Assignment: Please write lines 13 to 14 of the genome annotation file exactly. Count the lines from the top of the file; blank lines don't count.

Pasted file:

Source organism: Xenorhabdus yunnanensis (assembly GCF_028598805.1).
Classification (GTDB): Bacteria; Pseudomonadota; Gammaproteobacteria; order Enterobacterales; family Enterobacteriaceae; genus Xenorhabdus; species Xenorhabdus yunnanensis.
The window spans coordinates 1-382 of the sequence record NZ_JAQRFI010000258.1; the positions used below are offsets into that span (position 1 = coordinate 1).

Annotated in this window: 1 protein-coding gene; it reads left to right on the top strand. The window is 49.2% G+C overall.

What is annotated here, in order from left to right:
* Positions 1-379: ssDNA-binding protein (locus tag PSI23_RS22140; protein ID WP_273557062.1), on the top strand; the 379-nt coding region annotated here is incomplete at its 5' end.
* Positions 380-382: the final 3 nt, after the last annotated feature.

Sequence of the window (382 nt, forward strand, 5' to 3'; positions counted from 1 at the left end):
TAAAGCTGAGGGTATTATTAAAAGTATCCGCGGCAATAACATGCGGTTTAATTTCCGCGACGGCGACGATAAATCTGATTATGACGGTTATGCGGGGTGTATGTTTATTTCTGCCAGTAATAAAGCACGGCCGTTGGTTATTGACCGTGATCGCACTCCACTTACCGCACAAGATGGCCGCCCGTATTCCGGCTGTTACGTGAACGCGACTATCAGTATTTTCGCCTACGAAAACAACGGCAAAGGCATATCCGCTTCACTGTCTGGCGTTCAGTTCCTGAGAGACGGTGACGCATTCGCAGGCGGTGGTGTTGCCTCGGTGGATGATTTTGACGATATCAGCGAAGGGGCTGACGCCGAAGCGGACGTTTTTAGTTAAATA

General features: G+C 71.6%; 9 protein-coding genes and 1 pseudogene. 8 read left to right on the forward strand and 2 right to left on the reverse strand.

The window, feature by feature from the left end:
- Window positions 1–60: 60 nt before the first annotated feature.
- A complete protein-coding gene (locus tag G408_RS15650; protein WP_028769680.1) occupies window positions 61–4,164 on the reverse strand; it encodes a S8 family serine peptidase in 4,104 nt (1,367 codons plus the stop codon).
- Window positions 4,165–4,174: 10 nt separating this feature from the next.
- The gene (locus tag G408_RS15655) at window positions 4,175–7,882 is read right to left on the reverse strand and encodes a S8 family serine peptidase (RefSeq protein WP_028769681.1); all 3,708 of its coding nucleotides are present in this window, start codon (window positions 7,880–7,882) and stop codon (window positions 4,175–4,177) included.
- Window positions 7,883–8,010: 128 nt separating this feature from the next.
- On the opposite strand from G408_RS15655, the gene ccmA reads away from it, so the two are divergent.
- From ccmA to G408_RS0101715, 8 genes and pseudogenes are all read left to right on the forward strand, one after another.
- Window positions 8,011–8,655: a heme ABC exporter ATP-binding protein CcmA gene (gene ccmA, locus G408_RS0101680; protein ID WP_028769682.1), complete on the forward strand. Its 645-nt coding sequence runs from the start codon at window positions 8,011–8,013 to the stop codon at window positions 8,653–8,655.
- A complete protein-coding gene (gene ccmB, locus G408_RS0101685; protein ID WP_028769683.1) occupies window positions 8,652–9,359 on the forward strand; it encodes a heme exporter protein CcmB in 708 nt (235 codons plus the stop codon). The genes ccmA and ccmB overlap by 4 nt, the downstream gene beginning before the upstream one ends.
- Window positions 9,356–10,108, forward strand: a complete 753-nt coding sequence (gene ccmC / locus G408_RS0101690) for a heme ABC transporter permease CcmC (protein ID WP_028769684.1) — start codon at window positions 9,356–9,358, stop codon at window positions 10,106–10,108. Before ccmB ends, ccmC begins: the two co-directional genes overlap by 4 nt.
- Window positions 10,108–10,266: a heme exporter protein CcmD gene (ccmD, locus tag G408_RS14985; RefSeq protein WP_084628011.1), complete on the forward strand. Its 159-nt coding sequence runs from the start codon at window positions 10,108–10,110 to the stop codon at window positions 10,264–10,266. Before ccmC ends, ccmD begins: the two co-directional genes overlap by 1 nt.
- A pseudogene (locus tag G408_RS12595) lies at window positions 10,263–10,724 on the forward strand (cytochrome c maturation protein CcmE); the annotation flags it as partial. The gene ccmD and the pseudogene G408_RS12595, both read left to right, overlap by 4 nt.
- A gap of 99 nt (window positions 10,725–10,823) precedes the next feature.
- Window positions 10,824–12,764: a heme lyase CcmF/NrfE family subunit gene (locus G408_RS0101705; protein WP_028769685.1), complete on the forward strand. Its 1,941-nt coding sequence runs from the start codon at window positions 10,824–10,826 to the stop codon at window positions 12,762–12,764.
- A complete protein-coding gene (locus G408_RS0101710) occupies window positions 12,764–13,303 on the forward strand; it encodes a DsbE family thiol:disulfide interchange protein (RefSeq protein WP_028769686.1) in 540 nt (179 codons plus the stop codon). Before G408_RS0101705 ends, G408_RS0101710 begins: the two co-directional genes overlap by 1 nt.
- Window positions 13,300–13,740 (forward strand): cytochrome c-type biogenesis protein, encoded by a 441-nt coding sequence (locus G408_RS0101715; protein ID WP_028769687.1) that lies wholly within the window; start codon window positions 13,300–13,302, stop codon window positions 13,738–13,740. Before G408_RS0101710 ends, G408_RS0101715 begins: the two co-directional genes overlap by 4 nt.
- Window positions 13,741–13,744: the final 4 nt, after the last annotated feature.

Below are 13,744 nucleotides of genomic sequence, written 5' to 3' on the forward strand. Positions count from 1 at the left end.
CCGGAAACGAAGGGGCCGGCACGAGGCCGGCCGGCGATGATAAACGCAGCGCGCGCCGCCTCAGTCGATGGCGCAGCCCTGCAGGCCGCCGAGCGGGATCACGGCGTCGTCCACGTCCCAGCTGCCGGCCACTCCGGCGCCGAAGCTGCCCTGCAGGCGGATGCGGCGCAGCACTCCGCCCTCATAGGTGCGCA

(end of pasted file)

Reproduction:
- A complete protein-coding gene (locus tag G408_RS15650; protein WP_028769680.1) occupies window positions 61–4,164 on the reverse strand; it encodes a S8 family serine peptidase in 4,104 nt (1,367 codons plus the stop codon).
- Window positions 4,165–4,174: 10 nt separating this feature from the next.